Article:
As we get caught up in the debates about “Obamacare,” Medicare for all, single-payer and other fighting words, it would do us well to step back and ponder the fundamental question of what health care insurance should do. The basic idea behind any form of insurance is that some us will suffer a calamity: our home will burn to the ground, we will drop dead at 32 leaving a spouse and two young children, we will be hit by a distracted driver or we will develop cancer. Actuaries can predict how many of us will suffer these events but neither they nor we can say exactly to whom it will happen. By pooling our resources, we can each contribute towards the expenses of those who do suffer the calamity.
Through most of human history, medical care was neither terribly effective nor expensive. Doctors comforted and advised, but their fees could be paid by most, and if not, a chicken would do. As we moved into the 20th century, medical care became much more life-saving for serious conditions and dramatically more expensive. The original Blue Cross plans sprang up to cover the cost of going into the hospital for operations. Over time, this idea of having insurance to cover large unexpected bills has morphed into health insurance paying for checkups, routine consultations, all prescription drugs and every test. If you want an analogy, think of auto insurance as covering new tires, oil changes and all your routine maintenance. Imagine what that would do to your premiums! Using health insurance to cover every small-ticket item as well as the big ones adds enormously to the overhead cost that now consumes 25% of our health care dollars.
Premiums for most forms of insurance are set to cover the expected costs that will be paid out in claims plus the insurance companies’ operating costs and a profit. Hence the physical you get before buying life insurance and thus the “safe driver discounts” and surcharges for at-fault accidents on your auto insurance. Hence also the health insurers’ traditional refusal to cover pre-existing conditions and their attempts to “cherry-pick” healthier enrollees that I discuss in Prescription for Bankruptcy. While many have used this to paint the insurers as “the bad guys,” the insurers were simply behaving the way they should in a capitalist economy. They prefer to insure cheap healthy customers to sick expensive ones. Doing otherwise would fail their fiduciary duty to their shareholders.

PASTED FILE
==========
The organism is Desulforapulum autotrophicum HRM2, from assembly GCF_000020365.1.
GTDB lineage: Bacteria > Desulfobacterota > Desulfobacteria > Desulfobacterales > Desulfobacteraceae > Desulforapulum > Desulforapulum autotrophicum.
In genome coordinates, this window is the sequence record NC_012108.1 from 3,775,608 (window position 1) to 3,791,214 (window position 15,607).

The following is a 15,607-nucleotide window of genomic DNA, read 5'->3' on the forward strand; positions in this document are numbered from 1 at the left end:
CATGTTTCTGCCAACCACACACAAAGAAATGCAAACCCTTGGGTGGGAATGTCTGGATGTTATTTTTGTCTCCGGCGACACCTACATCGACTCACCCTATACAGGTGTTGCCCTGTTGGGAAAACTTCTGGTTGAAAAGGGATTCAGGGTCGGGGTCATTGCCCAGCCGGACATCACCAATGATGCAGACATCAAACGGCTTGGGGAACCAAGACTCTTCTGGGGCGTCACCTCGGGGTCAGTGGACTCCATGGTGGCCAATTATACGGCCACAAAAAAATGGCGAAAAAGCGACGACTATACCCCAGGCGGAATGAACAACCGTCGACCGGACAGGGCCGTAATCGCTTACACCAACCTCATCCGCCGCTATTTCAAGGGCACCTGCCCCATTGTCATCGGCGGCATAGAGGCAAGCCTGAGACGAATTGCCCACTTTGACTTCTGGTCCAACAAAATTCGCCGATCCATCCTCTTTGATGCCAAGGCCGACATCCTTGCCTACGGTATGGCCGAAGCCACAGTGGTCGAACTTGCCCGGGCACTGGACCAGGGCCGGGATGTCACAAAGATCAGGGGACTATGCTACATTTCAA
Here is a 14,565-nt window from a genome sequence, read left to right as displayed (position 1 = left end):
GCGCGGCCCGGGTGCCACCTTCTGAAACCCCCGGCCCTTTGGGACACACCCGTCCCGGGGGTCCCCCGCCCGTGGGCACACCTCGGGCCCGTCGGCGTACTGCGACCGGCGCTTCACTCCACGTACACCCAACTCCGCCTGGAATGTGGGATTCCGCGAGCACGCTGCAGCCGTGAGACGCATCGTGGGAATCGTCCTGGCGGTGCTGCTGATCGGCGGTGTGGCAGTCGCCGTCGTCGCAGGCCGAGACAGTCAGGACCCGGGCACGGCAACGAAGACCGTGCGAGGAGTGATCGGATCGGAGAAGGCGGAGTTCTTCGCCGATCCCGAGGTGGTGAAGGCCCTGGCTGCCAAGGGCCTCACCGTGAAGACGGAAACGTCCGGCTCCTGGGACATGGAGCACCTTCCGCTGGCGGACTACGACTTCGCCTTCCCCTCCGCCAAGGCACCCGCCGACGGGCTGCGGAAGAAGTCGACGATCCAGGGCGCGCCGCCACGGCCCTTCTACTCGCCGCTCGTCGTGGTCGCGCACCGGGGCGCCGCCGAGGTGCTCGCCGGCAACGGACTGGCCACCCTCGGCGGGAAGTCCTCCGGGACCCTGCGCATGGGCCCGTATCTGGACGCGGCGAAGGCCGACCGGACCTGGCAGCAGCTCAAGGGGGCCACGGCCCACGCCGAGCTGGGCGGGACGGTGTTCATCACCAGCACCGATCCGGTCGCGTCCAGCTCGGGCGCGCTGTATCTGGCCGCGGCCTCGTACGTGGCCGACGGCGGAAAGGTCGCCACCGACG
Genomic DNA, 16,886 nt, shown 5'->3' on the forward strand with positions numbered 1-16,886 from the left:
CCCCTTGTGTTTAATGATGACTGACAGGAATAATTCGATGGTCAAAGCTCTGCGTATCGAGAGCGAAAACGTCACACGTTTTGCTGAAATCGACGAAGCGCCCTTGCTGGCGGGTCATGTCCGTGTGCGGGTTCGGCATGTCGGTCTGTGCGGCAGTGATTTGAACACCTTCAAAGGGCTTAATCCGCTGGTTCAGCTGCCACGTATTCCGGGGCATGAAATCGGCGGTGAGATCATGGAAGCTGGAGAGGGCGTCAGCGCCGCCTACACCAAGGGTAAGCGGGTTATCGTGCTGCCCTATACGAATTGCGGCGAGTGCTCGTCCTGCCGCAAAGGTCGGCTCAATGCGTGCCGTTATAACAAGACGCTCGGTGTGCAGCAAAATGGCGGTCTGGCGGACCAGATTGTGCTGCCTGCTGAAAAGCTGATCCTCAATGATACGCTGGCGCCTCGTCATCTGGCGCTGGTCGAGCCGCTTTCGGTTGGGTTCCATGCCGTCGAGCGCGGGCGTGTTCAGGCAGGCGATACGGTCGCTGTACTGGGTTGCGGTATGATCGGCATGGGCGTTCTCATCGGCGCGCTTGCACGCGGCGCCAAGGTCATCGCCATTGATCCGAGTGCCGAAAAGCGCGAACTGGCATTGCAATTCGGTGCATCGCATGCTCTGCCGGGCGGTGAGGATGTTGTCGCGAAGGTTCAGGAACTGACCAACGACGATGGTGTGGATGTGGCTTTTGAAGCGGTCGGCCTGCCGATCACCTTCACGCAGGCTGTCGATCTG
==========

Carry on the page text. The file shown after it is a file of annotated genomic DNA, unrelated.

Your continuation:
The only way around this conundrum is to have the entire country in one big “risk pool.” The young and healthy would not get good value for their premiums or tax dollars, but that is no different than the fact that I paid my life insurance premiums year after year and hoped I was wasting my money! I am not a Supreme Court Justice (nor even a lawyer), so I will not comment on the constitutionality of requiring all of us to have health insurance. I will point out, however, that at least 48 of the 50 states require drivers to have liability insurance as a condition of having a car (and the two that do not require a cash bond if drivers do not have insurance). I will also note that a study just published in Health Affairs found that 19% of Californians would not have purchased health insurance without the mandate, most of whom were young and healthy, and that this would have increased premiums for those who did.
As we hopefully move toward universal health insurance, eliminating the fear of bankruptcy from illness, it would also be wise to consider NOT making this a no-deductible, 100% coverage plan. Covering every American against burdensome costs of medical care does not have to mean “no expenses.” This would be a more generous plan than any in the comparable western countries to which we are unfavorably compared and would escalate costs. Since a $50 co-pay looks very different to a business executive than it does to a clerk at Walmart, out-of-pocket expenses can and should be income-adjusted, but having some skin in the game would help all of us realize that medical care is not “free.”
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